E. coli bacteria in food — commonly linked to food poisoning and the stomach pain and diarrhea that result — might also be the cause of some urinary tract infections. Researchers have found the same strains of the bacteria in chicken from stores and restaurants and in women with the infections. There’s no evidence that the germs were transmitted directly to the women through the food they ate, although that’s possible.
Still, the findings are the first to suggest a possible link between the food supply and urinary tract infections, said Amee R. Manges, an assistant professor at McGill University in Montreal and lead author of a report on the discovery. It is published in the January issue of Emerging Infectious Diseases.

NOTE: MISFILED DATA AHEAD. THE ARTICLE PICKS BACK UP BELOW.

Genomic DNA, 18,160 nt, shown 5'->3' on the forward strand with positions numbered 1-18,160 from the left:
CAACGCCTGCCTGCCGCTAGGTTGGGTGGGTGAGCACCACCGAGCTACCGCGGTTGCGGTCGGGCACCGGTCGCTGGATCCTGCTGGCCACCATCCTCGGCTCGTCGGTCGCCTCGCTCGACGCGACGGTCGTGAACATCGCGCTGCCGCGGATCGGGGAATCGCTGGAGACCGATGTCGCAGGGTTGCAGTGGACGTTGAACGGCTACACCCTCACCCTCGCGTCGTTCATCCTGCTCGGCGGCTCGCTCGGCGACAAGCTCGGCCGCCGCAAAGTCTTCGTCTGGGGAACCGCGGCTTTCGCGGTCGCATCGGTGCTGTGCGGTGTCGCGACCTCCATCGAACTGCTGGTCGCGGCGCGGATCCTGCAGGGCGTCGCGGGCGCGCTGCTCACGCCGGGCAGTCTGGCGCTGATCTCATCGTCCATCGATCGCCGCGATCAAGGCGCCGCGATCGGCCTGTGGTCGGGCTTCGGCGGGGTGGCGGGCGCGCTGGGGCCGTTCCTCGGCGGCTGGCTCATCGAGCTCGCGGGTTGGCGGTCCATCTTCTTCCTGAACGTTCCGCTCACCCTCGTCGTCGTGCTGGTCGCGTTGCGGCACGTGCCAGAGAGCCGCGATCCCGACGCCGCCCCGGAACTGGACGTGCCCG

SOURCES: Amee R. Manges, M.P.H., Ph.D., assistant professor, Department of Epidemiology, Biostatistics and Occupational Health, McGill University, Montreal; Pascal James Imperato, M.D., M.P.H.&T.M., dean and professor, School of Public Health, State University of New York Downstate Medical Center, Brooklyn, N.Y.; Marion Nestle, Ph.D., M.P.H., professor, Department of Nutrition, Food Studies and Public Health, New York University, New York City; January 2010, Emerging Infectious Diseases